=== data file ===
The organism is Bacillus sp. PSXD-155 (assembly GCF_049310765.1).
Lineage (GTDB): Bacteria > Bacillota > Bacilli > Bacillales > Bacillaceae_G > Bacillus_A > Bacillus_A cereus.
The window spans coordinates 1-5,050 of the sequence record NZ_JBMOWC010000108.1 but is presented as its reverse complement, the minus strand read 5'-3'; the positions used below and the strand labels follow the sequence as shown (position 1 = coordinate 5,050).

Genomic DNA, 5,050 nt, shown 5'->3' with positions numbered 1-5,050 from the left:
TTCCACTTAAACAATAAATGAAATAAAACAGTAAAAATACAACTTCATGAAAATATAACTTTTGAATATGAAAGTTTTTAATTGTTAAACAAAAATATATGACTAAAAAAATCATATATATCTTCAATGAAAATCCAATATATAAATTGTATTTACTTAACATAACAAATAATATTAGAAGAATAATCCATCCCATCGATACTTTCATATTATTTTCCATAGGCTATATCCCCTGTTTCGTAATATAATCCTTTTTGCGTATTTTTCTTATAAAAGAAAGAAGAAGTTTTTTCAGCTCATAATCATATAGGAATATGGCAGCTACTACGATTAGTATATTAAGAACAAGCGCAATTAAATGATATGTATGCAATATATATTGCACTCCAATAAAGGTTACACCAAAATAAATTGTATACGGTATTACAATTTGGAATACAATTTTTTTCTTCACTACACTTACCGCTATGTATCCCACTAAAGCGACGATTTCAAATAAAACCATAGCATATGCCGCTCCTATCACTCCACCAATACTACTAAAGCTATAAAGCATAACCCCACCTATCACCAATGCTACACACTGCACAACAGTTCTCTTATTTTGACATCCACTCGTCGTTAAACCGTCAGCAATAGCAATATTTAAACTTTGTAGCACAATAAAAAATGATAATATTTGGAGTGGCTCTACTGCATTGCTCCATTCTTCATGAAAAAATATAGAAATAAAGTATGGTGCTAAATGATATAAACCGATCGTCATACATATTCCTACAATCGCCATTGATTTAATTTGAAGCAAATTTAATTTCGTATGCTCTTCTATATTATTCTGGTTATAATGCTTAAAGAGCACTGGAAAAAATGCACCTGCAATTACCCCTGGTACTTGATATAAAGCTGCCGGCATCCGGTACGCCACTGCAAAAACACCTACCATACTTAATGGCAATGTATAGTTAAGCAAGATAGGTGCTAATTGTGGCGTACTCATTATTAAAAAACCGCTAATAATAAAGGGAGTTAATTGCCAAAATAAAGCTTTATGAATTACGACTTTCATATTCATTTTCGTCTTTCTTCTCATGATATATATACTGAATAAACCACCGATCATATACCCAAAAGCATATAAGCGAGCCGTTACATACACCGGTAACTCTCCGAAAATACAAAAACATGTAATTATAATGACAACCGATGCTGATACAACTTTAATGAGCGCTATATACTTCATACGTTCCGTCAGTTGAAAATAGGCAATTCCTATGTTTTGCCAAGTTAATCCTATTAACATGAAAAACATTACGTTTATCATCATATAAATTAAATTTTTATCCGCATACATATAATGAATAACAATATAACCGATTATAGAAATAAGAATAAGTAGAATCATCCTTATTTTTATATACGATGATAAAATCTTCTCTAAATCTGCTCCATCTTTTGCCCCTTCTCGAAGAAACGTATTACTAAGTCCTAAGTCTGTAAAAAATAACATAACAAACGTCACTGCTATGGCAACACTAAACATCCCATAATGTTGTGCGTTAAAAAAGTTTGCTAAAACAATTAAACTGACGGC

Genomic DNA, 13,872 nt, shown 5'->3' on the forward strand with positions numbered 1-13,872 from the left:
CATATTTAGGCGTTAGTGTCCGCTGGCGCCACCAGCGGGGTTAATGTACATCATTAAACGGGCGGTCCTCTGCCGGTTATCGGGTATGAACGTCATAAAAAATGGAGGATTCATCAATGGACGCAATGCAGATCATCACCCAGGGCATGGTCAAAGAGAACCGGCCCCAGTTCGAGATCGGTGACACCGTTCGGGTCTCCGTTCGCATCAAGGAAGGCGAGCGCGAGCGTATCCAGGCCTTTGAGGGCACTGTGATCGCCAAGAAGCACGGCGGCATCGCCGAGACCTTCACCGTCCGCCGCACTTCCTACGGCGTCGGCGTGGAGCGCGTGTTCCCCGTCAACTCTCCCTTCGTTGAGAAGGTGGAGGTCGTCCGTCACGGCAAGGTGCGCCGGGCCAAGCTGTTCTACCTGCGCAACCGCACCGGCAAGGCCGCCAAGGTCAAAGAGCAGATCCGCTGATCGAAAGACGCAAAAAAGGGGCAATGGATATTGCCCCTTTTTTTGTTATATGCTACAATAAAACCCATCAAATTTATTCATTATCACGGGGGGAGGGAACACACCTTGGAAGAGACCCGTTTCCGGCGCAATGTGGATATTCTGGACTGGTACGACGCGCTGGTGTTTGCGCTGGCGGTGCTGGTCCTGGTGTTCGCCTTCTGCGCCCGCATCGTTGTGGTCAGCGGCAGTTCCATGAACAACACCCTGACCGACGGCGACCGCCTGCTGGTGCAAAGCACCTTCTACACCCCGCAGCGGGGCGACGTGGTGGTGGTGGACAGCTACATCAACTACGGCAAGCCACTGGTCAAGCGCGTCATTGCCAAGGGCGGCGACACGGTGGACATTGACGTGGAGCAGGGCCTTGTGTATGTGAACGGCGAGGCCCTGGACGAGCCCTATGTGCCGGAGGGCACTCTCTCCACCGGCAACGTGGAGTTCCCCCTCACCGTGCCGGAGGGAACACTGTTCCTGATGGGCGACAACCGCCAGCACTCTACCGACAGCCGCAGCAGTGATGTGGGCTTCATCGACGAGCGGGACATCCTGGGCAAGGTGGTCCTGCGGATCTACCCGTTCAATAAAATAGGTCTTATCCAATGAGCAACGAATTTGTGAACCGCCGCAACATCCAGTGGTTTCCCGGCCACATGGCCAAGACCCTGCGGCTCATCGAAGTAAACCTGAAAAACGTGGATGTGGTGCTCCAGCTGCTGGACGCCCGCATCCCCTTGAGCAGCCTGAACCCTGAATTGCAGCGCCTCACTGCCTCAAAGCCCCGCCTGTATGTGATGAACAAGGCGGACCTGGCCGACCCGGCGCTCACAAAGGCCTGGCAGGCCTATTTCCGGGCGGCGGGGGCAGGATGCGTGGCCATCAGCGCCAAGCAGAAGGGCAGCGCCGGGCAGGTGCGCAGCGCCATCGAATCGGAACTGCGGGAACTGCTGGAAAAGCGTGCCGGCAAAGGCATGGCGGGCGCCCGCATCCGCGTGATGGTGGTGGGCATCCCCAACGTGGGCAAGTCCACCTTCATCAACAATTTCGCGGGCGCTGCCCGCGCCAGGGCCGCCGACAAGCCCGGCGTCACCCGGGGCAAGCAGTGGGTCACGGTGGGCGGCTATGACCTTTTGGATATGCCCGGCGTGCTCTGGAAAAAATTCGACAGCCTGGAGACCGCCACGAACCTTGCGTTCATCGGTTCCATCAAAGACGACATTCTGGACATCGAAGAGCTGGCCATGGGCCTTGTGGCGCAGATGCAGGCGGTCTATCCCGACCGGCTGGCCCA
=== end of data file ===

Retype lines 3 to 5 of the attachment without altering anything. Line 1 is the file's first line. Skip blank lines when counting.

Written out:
The window spans coordinates 1-5,050 of the sequence record NZ_JBMOWC010000108.1 but is presented as its reverse complement, the minus strand read 5'-3'; the positions used below and the strand labels follow the sequence as shown (position 1 = coordinate 5,050).

Genomic DNA, 5,050 nt, shown 5'->3' with positions numbered 1-5,050 from the left:
TTCCACTTAAACAATAAATGAAATAAAACAGTAAAAATACAACTTCATGAAAATATAACTTTTGAATATGAAAGTTTTTAATTGTTAAACAAAAATATATGACTAAAAAAATCATATATATCTTCAATGAAAATCCAATATATAAATTGTATTTACTTAACATAACAAATAATATTAGAAGAATAATCCATCCCATCGATACTTTCATATTATTTTCCATAGGCTATATCCCCTGTTTCGTAATATAATCCTTTTTGCGTATTTTTCTTATAAAAGAAAGAAGAAGTTTTTTCAGCTCATAATCATATAGGAATATGGCAGCTACTACGATTAGTATATTAAGAACAAGCGCAATTAAATGATATGTATGCAATATATATTGCACTCCAATAAAGGTTACACCAAAATAAATTGTATACGGTATTACAATTTGGAATACAATTTTTTTCTTCACTACACTTACCGCTATGTATCCCACTAAAGCGACGATTTCAAATAAAACCATAGCATATGCCGCTCCTATCACTCCACCAATACTACTAAAGCTATAAAGCATAACCCCACCTATCACCAATGCTACACACTGCACAACAGTTCTCTTATTTTGACATCCACTCGTCGTTAAACCGTCAGCAATAGCAATATTTAAACTTTGTAGCACAATAAAAAATGATAATATTTGGAGTGGCTCTACTGCATTGCTCCATTCTTCATGAAAAAATATAGAAATAAAGTATGGTGCTAAATGATATAAACCGATCGTCATACATATTCCTACAATCGCCATTGATTTAATTTGAAGCAAATTTAATTTCGTATGCTCTTCTATATTATTCTGGTTATAATGCTTAAAGAGCACTGGAAAAAATGCACCTGCAATTACCCCTGGTACTTGATATAAAGCTGCCGGCATCCGGTACGCCACTGCAAAAACACCTACCATACTTAATGGCAATGTATAGTTAAGCAAGATAGGTGCTAATTGTGGCGTACTCATTATTAAAAAACCGCTAATAATAAAGGGAGTTAATTGCCAAAATAAAGCTTTATGAATTACGACTTTCATATTCATTTTCGTCTTTCTTCTCATGATATATATACTGAATAAACCACCGATCATATACCCAAAAGCATATAAGCGAGCCGTTACATACACCGGTAACTCTCCGAAAATACAAAAACATGTAATTATAATGACAACCGATGCTGATACAACTTTAATGAGCGCTATATACTTCATACGTTCCGTCAGTTGAAAATAGGCAATTCCTATGTTTTGCCAAGTTAATCCTATTAACATGAAAAACATTACGTTTATCATCATATAAATTAAATTTTTATCCGCATACATATAATGAATAACAATATAACCGATTATAGAAATAAGAATAAGTAGAATCATCCTTATTTTTATATACGATGATAAAATCTTCTCTAAATCTGCTCCATCTTTTGCCCCTTCTCGAAGAAACGTATTACTAAGTCCTAAGTCTGTAAAAAATAACATAACAAACGTCACTGCTATGGCAACACTAAACATCCCATAATGTTGTGCGTTAAAAAAGTTTGCTAAAACAATTAAACTGACGGC